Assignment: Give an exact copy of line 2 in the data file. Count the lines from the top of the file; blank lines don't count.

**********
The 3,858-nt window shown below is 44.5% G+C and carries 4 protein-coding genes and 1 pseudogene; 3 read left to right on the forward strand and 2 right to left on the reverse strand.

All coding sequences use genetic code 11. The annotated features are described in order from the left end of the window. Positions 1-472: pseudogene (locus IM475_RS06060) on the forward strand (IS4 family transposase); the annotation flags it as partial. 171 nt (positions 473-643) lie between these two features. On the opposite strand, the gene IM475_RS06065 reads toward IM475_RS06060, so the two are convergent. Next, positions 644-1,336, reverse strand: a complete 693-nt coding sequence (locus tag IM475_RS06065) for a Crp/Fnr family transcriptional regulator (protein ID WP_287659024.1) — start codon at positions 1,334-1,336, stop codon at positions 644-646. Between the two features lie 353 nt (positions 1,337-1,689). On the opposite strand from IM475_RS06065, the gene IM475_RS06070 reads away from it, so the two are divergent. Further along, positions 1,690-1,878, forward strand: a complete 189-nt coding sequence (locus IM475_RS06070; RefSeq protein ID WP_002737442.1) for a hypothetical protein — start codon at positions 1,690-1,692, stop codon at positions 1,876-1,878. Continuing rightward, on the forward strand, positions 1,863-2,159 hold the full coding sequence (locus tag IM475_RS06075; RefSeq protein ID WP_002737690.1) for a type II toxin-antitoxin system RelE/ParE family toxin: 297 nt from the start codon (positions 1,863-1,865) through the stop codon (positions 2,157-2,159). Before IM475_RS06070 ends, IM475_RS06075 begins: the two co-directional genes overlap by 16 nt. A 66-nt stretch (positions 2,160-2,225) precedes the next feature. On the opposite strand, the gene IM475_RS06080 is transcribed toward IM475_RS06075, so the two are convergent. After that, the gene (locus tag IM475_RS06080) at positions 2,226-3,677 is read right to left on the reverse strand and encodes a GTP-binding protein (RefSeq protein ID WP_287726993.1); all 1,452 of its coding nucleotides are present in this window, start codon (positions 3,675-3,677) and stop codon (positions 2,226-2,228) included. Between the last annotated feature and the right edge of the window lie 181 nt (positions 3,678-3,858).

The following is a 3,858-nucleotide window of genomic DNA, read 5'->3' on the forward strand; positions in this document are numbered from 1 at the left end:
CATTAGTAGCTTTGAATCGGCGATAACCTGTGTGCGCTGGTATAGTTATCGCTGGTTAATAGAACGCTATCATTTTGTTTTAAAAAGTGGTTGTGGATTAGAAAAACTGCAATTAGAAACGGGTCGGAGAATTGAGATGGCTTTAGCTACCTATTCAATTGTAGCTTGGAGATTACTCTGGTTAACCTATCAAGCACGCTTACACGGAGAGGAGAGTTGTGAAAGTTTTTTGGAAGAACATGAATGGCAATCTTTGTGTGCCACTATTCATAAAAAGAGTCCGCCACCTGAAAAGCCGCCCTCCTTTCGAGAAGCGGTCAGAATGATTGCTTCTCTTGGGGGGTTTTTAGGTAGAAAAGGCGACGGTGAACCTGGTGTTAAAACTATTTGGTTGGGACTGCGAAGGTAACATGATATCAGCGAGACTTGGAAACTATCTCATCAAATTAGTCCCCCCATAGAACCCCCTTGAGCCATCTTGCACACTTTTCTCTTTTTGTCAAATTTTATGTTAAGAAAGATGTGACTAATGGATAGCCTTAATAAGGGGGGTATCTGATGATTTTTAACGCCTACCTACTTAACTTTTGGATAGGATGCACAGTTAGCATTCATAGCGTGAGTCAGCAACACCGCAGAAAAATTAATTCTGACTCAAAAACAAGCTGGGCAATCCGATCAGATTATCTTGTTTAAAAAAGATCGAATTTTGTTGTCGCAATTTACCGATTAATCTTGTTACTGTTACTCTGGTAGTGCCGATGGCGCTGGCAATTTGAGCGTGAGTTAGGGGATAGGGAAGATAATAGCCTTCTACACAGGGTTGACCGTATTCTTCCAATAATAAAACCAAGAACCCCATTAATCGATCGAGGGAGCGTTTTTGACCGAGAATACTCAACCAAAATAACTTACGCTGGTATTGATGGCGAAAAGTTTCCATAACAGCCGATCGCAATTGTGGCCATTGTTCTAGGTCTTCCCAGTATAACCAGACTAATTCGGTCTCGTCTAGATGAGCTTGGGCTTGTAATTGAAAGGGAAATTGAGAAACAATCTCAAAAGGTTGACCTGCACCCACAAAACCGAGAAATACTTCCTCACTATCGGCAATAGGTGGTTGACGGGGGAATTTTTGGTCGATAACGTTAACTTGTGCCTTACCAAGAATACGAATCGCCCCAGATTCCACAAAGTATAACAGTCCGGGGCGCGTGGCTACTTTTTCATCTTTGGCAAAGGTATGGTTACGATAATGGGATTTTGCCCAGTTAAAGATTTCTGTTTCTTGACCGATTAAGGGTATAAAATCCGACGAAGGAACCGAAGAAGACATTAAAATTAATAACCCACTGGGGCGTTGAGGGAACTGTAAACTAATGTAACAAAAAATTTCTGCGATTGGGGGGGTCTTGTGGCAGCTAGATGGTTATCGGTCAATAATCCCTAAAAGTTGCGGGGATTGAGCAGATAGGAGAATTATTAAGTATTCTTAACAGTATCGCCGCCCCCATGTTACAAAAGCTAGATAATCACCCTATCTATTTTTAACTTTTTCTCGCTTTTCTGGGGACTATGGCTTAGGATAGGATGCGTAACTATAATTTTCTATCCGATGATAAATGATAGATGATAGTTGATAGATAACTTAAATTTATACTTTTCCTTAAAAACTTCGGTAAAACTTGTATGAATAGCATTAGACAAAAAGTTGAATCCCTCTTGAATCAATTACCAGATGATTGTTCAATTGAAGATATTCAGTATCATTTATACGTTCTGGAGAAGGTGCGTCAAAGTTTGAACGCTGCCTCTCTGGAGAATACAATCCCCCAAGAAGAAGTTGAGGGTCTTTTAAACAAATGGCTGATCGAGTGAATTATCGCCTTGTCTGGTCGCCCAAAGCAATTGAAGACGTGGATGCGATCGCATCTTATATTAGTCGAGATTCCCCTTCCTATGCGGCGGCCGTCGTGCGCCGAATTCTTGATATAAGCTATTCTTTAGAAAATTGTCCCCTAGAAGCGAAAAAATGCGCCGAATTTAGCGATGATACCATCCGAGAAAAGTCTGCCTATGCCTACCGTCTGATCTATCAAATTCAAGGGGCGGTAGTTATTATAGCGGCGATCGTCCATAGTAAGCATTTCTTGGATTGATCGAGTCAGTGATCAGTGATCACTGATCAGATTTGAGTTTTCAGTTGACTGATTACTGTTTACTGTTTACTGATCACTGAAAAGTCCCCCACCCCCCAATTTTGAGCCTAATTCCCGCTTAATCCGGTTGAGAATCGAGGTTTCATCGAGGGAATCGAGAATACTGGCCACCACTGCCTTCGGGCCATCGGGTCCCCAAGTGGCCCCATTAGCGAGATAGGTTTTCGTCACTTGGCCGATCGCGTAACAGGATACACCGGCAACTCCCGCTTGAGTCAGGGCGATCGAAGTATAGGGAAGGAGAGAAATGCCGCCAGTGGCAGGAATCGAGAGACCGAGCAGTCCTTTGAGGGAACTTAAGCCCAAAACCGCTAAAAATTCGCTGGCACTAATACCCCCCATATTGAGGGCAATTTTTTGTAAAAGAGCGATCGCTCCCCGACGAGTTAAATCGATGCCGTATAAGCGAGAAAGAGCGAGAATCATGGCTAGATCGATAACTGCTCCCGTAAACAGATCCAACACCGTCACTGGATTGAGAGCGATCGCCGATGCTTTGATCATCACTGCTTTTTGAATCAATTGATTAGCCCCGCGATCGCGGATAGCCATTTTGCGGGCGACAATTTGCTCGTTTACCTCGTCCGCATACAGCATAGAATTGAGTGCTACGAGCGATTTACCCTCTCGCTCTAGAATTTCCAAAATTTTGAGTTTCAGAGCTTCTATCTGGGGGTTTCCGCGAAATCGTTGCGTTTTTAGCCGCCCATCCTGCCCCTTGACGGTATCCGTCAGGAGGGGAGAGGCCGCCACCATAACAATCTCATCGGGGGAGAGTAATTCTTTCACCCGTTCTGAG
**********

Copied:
All coding sequences use genetic code 11. The annotated features are described in order from the left end of the window. Positions 1-472: pseudogene (locus IM475_RS06060) on the forward strand (IS4 family transposase); the annotation flags it as partial. 171 nt (positions 473-643) lie between these two features. On the opposite strand, the gene IM475_RS06065 reads toward IM475_RS06060, so the two are convergent. Next, positions 644-1,336, reverse strand: a complete 693-nt coding sequence (locus tag IM475_RS06065) for a Crp/Fnr family transcriptional regulator (protein ID WP_287659024.1) — start codon at positions 1,334-1,336, stop codon at positions 644-646. Between the two features lie 353 nt (positions 1,337-1,689). On the opposite strand from IM475_RS06065, the gene IM475_RS06070 reads away from it, so the two are divergent. Further along, positions 1,690-1,878, forward strand: a complete 189-nt coding sequence (locus IM475_RS06070; RefSeq protein ID WP_002737442.1) for a hypothetical protein — start codon at positions 1,690-1,692, stop codon at positions 1,876-1,878. Continuing rightward, on the forward strand, positions 1,863-2,159 hold the full coding sequence (locus tag IM475_RS06075; RefSeq protein ID WP_002737690.1) for a type II toxin-antitoxin system RelE/ParE family toxin: 297 nt from the start codon (positions 1,863-1,865) through the stop codon (positions 2,157-2,159). Before IM475_RS06070 ends, IM475_RS06075 begins: the two co-directional genes overlap by 16 nt. A 66-nt stretch (positions 2,160-2,225) precedes the next feature. On the opposite strand, the gene IM475_RS06080 is transcribed toward IM475_RS06075, so the two are convergent. After that, the gene (locus tag IM475_RS06080) at positions 2,226-3,677 is read right to left on the reverse strand and encodes a GTP-binding protein (RefSeq protein ID WP_287726993.1); all 1,452 of its coding nucleotides are present in this window, start codon (positions 3,675-3,677) and stop codon (positions 2,226-2,228) included. Between the last annotated feature and the right edge of the window lie 181 nt (positions 3,678-3,858).